Done properly, immobilization in the field takes time and multiple personnel. Time delay to the ED or trauma center arrival has been cited as a significant problem for critical trauma victims. Several studies have looked at the risk vs. benefit of prehospital immobilization, with several authors and researchers questioning the value of current practices.1,2,7,8,11,15
Studies have also shown limited or no benefit of prehospital immobilization of penetrating trauma patients. (See photos on pages 32 and 33.) Unnecessary immobilization of this subset of trauma patients can result in prolonged on-scene time and delayed transport to definitive care, which may increase morbidity and mortality.4–6,14,18,23–25
Several studies show that cervical collars by themselves aren’t without risk or significant consequences.4,26–28 One study concludes that cervical collars frequently increase intracranial pressure and may be particularly harmful if used on head-injured patients.26
Another researcher observed that cervical collars “can result in abnormal distraction within the upper cervical spine in the presence of severe injury.”28 In addition, cervical collars hide areas of the head and neck, resulting in the increased possibility of missing injuries or evolving problems, such as swelling, hematoma and tracheal deviation.27,28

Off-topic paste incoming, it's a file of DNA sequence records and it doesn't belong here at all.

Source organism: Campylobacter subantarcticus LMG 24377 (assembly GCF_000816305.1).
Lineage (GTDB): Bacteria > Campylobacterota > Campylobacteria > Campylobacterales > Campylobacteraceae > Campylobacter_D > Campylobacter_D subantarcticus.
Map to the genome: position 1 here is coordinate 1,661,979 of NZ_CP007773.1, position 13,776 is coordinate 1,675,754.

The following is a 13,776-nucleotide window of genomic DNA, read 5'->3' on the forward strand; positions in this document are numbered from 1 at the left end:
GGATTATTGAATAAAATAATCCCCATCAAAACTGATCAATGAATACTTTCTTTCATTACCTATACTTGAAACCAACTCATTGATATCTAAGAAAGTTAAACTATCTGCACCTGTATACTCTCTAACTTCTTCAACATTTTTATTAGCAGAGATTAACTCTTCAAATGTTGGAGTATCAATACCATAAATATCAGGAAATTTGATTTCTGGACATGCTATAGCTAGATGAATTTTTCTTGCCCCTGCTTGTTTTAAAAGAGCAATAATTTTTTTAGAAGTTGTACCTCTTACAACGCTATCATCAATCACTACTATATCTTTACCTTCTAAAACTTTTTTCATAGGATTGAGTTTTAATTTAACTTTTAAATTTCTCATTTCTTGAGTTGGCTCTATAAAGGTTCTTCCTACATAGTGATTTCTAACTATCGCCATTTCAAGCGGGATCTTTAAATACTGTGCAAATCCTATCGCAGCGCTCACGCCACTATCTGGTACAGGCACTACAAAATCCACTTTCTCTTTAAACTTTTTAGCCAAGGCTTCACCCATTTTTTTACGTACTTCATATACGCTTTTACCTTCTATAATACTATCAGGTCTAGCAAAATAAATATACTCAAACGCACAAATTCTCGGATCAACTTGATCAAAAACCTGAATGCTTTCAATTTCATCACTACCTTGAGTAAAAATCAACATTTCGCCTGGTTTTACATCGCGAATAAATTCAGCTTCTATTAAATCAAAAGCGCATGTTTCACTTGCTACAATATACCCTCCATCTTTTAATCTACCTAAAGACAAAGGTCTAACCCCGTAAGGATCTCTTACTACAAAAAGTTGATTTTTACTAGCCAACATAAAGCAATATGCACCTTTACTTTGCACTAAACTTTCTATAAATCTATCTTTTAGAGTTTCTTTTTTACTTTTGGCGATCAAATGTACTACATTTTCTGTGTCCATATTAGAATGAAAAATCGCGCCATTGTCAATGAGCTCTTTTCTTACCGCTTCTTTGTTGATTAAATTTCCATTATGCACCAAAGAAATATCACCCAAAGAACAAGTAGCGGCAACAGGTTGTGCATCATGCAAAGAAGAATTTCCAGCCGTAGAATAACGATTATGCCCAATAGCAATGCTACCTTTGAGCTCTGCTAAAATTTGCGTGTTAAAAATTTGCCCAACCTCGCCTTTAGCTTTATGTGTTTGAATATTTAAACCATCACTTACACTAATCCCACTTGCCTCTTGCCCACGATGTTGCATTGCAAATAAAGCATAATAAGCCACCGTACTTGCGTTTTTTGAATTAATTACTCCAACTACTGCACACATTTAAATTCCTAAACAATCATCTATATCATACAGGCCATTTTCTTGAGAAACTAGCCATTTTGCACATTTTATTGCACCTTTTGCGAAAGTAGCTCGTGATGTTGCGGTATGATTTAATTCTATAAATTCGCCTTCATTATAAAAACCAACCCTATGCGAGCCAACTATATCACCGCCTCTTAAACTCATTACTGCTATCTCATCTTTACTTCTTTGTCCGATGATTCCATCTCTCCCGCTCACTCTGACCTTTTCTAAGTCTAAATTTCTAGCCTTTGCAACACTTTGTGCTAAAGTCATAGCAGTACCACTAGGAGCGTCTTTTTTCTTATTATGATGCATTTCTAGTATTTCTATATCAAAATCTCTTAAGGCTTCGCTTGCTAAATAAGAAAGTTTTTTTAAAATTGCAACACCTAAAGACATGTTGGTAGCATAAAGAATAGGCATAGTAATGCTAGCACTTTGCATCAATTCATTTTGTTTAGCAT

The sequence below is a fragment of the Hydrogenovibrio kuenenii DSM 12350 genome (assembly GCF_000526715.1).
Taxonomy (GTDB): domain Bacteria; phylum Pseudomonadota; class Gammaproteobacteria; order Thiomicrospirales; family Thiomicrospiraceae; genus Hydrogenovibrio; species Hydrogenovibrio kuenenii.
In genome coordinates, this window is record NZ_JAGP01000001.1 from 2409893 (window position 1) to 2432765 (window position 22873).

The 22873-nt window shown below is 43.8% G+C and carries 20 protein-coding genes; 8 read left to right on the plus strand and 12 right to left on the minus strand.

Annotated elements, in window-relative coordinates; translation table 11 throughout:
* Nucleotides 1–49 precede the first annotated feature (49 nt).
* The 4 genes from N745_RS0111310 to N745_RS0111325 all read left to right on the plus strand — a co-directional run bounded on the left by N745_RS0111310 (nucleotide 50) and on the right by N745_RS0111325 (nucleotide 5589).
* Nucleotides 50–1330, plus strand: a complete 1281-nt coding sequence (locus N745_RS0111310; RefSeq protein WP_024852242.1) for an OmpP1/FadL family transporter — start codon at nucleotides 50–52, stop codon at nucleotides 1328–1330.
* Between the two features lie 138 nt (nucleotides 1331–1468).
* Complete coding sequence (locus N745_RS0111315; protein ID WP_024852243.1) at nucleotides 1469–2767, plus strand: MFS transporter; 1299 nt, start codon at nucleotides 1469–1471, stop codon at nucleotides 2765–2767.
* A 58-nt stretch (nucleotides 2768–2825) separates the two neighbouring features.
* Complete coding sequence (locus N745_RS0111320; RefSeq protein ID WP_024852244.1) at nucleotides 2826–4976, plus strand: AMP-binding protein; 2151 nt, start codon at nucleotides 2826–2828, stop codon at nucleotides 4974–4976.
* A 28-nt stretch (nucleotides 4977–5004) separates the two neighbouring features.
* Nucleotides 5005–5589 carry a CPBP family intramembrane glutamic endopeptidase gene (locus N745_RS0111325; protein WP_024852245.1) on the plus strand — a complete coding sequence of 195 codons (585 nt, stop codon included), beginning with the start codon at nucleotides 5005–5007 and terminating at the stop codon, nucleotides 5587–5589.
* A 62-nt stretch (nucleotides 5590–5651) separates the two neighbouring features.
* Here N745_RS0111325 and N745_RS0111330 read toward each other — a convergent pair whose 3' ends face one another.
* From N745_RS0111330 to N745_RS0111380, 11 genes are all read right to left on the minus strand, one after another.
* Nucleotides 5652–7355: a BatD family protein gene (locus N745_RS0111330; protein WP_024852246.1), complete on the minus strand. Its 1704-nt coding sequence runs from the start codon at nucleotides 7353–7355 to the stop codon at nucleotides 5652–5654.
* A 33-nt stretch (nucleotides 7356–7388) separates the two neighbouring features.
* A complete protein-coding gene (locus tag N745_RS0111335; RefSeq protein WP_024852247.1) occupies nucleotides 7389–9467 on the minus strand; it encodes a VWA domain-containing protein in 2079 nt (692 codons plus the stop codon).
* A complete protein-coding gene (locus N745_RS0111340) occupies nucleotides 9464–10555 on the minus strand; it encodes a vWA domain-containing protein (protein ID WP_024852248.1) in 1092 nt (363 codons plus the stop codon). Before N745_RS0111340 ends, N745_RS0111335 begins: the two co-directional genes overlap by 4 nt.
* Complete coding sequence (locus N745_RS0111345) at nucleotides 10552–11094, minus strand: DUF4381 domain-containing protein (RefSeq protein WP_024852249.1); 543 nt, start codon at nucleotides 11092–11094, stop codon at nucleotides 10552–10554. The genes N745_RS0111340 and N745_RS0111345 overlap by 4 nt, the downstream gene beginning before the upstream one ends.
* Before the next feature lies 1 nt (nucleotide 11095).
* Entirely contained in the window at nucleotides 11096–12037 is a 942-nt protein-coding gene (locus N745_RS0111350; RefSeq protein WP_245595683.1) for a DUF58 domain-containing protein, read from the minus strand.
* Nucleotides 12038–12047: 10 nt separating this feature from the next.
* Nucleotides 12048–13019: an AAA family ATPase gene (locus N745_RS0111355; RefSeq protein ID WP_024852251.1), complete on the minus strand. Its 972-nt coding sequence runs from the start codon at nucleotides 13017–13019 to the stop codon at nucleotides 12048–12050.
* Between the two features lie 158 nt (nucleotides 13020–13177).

In addition, the longer a patient is immobilized, the more likely that cutaneous pressure ulcers will develop, most notably in the occipital, sacral or heel areas.9,12,22,29,30 This is especially true in elderly, unconscious and neurologically impaired patients.
This problem may be significantly reduced with padding or use of a vacuum mattress. Unfortunately, the vast majority of the patients who are immobilized don’t get padding in voids or areas of significant body weight/pressure or a vacuum mattress that distributes beads/padding in voids and uneven body surface areas.
The Penetrating Trauma Patient
As referenced earlier, there is a growing body of evidence that suggests penetrating trauma victims shouldn’t be routinely immobilized. Immobilization has been associated with higher mortality in patients with penetrating trauma.4–6,14,23–25
Independent studies show that whether the penetrating trauma is to the head, neck or torso, immobilization is unnecessary, interferes with and delays emergent care, and should be seriously reconsidered as the standard of care.4–6,14,23